Social affairs minister Piet Hein Donner is to press ahead with the cabinet’s plans to reform redundancy laws, despite strong opposition from the coalition Labour party (PvdA).
Donner, a Christian Democrat, told MPs in a debate last night that the reforms were needed now in order to profit from economic growth.
Donner said the reforms would encourage employers to take on more vulnerable groups of workers – older people, long-term jobless and people with little training and education. The plan had the approval of the entire cabinet and was part of a package of measures to boost employment levels, Donner said.
During the debate, PvdA MP Mariëtte Hammer said her party had ‘major problems with the core’ of the proposals to simplify redundancy law. The PvdA could only support the plans if unions and employers were firmly behind them. Unions and employers are sharply divided on the reforms.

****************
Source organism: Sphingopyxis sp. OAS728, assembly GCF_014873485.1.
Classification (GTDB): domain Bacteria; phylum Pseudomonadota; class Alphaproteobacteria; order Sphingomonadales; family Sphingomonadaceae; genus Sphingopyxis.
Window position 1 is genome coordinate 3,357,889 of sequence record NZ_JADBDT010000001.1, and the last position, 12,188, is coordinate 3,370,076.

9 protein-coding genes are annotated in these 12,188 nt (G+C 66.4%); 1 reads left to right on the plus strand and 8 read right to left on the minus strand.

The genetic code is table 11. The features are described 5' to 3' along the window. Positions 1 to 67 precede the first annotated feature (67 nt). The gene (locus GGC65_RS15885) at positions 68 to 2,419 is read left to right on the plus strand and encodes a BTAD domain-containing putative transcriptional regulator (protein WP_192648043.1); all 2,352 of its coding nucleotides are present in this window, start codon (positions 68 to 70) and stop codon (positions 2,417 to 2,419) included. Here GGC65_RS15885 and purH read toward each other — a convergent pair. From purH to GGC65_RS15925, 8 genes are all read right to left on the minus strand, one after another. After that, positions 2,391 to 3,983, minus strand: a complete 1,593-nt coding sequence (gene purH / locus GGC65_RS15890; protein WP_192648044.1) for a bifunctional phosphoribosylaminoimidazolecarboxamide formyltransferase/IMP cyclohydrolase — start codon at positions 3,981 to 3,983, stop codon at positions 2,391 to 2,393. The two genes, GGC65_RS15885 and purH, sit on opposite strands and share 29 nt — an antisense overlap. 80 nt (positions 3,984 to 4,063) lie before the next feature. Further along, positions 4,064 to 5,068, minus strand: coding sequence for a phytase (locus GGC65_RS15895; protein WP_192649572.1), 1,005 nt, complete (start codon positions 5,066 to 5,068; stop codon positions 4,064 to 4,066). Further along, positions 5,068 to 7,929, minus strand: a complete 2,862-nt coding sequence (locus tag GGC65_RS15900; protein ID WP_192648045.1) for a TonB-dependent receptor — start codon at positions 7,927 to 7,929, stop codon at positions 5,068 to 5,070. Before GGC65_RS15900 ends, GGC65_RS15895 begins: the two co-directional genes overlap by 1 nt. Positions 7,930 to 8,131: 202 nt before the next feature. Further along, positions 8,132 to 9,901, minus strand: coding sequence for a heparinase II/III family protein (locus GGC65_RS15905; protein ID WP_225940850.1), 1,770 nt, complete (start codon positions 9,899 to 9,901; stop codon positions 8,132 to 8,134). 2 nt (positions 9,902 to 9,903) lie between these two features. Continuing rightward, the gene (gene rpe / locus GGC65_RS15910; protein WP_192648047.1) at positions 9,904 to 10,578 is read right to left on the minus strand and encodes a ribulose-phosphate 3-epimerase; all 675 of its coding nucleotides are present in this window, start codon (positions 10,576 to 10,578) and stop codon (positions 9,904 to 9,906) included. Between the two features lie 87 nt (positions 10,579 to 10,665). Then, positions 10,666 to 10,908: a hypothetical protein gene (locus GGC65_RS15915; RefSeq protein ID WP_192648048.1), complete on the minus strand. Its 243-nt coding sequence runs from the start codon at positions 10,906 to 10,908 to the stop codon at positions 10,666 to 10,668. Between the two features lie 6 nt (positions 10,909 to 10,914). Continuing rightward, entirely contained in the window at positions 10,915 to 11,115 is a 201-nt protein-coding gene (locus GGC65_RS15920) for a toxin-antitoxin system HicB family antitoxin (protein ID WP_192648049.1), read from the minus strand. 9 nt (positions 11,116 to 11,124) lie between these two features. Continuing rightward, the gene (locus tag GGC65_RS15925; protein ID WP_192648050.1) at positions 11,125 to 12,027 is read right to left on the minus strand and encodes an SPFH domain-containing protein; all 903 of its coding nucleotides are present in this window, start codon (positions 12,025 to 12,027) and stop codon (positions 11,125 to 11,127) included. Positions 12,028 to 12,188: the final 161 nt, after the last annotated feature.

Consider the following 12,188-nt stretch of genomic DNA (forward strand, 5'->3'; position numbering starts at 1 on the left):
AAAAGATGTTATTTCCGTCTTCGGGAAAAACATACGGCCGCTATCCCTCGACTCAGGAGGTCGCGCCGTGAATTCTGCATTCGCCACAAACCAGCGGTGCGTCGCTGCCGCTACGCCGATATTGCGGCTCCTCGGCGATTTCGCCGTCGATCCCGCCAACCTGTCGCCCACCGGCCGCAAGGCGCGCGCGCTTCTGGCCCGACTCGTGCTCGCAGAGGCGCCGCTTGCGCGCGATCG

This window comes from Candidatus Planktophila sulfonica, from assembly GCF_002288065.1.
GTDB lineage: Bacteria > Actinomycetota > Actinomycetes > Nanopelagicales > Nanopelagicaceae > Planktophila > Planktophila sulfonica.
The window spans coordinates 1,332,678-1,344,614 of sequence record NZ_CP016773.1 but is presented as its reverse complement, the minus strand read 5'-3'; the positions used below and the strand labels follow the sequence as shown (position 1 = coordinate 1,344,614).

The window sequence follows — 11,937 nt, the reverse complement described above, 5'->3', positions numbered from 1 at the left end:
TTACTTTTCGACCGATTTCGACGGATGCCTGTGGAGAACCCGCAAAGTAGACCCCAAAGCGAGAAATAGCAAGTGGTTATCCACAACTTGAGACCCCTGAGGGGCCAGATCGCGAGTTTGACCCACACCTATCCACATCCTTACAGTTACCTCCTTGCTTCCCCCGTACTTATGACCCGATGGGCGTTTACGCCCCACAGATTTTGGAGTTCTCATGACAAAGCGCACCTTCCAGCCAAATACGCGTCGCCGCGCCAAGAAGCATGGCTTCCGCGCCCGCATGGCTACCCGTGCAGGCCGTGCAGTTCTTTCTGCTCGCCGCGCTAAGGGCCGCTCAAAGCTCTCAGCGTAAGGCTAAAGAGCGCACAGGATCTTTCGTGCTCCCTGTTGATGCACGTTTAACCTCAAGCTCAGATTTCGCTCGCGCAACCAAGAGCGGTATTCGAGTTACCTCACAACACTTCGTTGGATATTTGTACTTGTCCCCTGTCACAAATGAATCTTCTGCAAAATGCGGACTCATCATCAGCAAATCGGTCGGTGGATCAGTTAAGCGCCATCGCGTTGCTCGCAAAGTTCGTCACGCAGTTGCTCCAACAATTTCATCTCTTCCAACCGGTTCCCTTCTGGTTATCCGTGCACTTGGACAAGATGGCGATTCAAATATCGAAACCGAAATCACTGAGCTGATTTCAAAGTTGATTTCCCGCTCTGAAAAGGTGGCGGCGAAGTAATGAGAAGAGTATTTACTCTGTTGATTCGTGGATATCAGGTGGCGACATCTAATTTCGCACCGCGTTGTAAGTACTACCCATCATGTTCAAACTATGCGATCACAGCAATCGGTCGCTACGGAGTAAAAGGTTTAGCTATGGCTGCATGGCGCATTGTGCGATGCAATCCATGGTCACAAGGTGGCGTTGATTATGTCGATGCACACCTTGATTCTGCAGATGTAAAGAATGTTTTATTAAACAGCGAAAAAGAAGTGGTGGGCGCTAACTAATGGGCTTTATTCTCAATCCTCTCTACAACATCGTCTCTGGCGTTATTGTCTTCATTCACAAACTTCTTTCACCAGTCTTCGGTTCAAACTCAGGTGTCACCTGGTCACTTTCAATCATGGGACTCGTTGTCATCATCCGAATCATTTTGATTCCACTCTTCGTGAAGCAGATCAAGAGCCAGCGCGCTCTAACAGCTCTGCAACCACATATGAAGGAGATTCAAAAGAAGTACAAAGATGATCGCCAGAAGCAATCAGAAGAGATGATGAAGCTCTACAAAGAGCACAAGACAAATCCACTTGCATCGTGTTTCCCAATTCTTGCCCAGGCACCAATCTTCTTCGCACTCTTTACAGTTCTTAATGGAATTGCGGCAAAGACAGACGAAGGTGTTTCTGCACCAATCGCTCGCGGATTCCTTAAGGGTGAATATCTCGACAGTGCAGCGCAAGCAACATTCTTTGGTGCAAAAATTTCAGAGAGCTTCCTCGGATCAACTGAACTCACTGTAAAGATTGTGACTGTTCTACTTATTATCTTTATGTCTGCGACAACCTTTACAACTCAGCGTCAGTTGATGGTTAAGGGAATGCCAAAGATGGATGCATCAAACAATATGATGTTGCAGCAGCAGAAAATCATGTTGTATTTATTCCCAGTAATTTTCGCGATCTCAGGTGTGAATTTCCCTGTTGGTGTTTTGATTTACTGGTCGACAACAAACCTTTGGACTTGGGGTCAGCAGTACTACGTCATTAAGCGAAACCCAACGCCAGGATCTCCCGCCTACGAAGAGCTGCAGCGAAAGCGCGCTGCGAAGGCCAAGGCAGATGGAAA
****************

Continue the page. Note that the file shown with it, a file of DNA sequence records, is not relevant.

The third coalition party ChristenUnie also has its doubts about Donner’s plans, saying they make it too easy for employers to sack staff.
Donner’s proposals include putting a maximum on the amount which can be paid out as a golden handshake and reducing the role of the courts in approving redundancy requests.
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